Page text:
Jan 07, 2015 Andreasoldier rated it really liked it  ·  review of another edition
Shelves: crime, mystery, fiction
I picked up this novel because Atkins has picked up Robert B. Parker's torch ("Lullaby" and "Wonderland") and has done a damn good job.
I wasn't expecting much; I should have known better.
This started out slow, and the different POVs were a little confusing at first, but then the stories began oozing together, to reveal a town rotting on the outside but with a small decent core.
This tale is based on truth, and Atkins interviewed some of the players. It's that veracity makes this story of Phenix C
Jul 15, 2015 HBalikov rated it it was ok  ·  review of another edition
Ace Atkins has "dramatized" the people and events that made Phenix City, Alabama, Sin Central during a two decade period ending in the mid-1950s. This wide open city across the river from Fort Benning, Georgia preyed on the servicemen and other visitors with gambling, prostitution and general lawlessness at levels that had never been tolerated in any similar size community.

Finally, many locals got together and demanded a reform government. They thought they had it when Albert Patterson was elec
May 25, 2008 John rated it really liked it  ·  review of another edition
Recommends it for: those interested in history
When I played high schoool football, people used to tell us how crazy and mean people were from East Alabama. After reading this book, little did I know that some of the stuff I imagined wasn't even close to what happened in Phenix City in the mid-1900s.

Situationed across from Columbus, Georgia and Fort Bening -- training ground for Army grunts -- Phenix City was called by national magazines the wickedest city in America. Strip clubs with Tijuana worthy acts, gambling where the house always win
Mary McCoy
A sleazy hive of bootlegging, illegal gambling halls, houses of prostitution, political corruption, and dirty cops who turned a blind eye, Look magazine called Phenix City, Alabama the "wickedest city in America." The town's innocent citizens were too afraid to challenge the status quo until 1954, when the Democratic candidate for attorney general, a reformer named Albert Patterson was gunned down in an alley by persons unknown.

Patterson's death marked the beginning of the end for that status qu
Bruce Snell
The second of Ace Atkins books based on true crime events in the southern United States. In 1955 Phenix City, Alabama is called the crookedest city in the country with illegal gambling, prostitution, political corruption, and alcohol but that is about to change when the newly elected States Attorney General is murdered. The national guard is sent in to keep the peace and start an investigation into the rampant crime and corruption, all of which leads to multiple indictments and a general cleanup ...more
Timothy Hallinan
I think Atkins is one of our treasures, and in this book he slices off a big sloppy piece of Florida history in the 1950s -- Italians on the decline, crime-wise, Cubans on the rise; Fidel Castro looming on the horizon in Cuba; and the city of Tampa is deeply unsettled by the brutal murder of Charlie Wall, a former bookmaker and criminal eminence grise known as the white shadow. Who killed Charlie and what did Charlie tell whoever it was? Those questions drive the journalists, cops, and crooks tr ...more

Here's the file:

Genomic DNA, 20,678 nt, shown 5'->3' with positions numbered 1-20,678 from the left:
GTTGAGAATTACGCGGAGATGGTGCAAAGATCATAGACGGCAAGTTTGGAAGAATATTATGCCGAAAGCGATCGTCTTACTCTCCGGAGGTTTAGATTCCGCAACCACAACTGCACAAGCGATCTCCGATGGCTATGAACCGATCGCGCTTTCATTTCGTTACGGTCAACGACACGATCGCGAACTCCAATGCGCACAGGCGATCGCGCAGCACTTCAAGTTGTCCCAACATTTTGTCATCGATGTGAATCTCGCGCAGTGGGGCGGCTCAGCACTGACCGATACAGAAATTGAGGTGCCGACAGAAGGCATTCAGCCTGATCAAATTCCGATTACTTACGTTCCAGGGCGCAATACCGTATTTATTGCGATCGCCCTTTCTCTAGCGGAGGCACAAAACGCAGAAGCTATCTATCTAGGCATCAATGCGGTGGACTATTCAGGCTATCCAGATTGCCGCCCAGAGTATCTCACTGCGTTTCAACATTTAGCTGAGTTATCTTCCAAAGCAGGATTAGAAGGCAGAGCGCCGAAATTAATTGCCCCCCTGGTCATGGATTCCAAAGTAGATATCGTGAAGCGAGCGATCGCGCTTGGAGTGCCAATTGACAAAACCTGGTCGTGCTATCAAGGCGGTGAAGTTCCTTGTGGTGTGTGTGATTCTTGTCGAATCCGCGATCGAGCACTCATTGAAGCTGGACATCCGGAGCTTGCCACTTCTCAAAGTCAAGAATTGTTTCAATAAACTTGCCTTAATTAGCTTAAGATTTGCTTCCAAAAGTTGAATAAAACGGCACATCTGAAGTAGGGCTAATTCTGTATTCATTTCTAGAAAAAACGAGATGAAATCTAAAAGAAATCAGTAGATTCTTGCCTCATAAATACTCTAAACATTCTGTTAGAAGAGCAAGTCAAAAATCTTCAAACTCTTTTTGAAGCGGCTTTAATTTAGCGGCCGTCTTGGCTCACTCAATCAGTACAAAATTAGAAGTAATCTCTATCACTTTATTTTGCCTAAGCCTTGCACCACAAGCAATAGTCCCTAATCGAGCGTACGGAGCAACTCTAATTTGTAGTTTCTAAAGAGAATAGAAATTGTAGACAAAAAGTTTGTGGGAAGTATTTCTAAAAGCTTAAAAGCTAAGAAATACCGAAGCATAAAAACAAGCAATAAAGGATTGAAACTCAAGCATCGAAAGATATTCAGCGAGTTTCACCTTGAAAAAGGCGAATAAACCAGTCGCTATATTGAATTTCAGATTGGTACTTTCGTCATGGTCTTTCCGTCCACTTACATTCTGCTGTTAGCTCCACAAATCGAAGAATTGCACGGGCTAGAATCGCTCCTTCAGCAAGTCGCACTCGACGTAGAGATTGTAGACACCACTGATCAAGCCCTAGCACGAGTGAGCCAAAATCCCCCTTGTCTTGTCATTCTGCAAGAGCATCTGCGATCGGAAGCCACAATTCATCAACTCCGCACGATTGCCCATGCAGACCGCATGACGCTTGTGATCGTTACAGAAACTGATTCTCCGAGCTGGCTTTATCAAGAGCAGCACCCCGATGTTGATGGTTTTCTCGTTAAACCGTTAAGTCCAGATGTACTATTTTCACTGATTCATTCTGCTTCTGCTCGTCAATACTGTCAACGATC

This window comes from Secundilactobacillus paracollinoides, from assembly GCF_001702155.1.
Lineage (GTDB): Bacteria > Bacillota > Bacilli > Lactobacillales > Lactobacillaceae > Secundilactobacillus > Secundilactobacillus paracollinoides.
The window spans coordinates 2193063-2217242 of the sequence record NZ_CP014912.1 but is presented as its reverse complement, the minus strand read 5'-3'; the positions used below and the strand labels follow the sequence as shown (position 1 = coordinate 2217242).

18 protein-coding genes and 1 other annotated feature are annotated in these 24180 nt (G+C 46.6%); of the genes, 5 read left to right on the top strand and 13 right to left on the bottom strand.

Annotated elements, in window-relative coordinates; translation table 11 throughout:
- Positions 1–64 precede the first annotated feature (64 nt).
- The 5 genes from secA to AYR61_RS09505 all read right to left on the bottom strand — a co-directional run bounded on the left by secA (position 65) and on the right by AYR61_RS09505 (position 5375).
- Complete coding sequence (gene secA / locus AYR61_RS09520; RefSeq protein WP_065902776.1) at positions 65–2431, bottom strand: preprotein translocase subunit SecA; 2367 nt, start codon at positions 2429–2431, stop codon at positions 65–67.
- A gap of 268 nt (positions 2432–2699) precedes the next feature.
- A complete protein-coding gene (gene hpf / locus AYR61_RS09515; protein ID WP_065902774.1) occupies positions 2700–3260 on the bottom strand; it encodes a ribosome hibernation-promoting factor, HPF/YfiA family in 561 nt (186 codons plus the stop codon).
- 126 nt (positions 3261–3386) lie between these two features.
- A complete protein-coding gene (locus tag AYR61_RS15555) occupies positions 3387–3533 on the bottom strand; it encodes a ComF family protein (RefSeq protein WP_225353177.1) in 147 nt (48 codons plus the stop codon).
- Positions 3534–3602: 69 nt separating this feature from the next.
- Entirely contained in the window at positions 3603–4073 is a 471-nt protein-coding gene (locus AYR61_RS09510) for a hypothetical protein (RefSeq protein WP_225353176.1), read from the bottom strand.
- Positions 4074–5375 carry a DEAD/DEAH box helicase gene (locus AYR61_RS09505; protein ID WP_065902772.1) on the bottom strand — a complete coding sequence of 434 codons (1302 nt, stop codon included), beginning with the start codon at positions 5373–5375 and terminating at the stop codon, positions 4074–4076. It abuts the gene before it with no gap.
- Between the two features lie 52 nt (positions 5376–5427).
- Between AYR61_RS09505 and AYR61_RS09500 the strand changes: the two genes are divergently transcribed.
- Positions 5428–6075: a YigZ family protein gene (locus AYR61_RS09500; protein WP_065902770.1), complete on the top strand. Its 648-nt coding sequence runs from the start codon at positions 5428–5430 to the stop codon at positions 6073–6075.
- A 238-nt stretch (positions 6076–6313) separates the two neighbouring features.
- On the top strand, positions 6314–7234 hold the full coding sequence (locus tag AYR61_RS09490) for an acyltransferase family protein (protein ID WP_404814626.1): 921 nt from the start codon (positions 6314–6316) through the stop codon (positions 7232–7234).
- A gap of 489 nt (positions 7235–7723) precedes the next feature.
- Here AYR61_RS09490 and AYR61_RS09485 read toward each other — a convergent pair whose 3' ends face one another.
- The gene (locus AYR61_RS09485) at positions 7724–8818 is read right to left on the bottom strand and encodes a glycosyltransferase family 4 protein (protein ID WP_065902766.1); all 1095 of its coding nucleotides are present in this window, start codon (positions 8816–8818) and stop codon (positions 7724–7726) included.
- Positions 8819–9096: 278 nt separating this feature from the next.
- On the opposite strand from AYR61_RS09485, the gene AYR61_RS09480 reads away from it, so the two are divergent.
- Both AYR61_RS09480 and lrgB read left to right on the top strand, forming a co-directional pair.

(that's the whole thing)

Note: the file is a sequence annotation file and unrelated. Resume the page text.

Aug 05, 2008 Steve rated it really liked it  ·  review of another edition
Recommends it for: mystery/crime/true crime readers
Recommended to Steve by: read previous novels by Mr. Atkins
Shelves: read-in-2008
This is another ambitious novel which tells a mostly-true story of events in a corrupt Alabama town in 1955. The author alternates between first and third person POV, and at first it is quite confusing when tracking the many characters. But once underway, the story and characters sort themselves out, and the reader is captivated by the story and the masterful writing. As with novels by other good crime writers, there are no truly good or bad characters here; merely people dealing with the horror ...more
Based on the actual events behind the cleanup of Phenix City, Alabama, starting with the assassination of an attorney general-elect who'd vowed to rid the city of its gambling dens and prostitution rings, as a small group of civic-minded residents and the National Guard work to bust up the "Machine" and the crooked law enforcement officers.

This novel has the feel of early James Ellroy, before he started writing in sentence fragments -- depravity and corruption abound. It's a fast read, but an ex
My three-star rating should not be viewed as a less-than-warm response to Ace Atkins work. This is an excellent book and accurate rendition of Phenix City Alabama, which back in the 1950s was one of the most corrupt and murderous cities in America. However, I have spent some time in the area and know the story well. Therefore, the book held no surprises for me. That said, anyone who does not know the history of that town and likes a good piece of historical fiction, will find this book an excell ...more
Apr 29, 2013 Jim rated it liked it  ·  review of another edition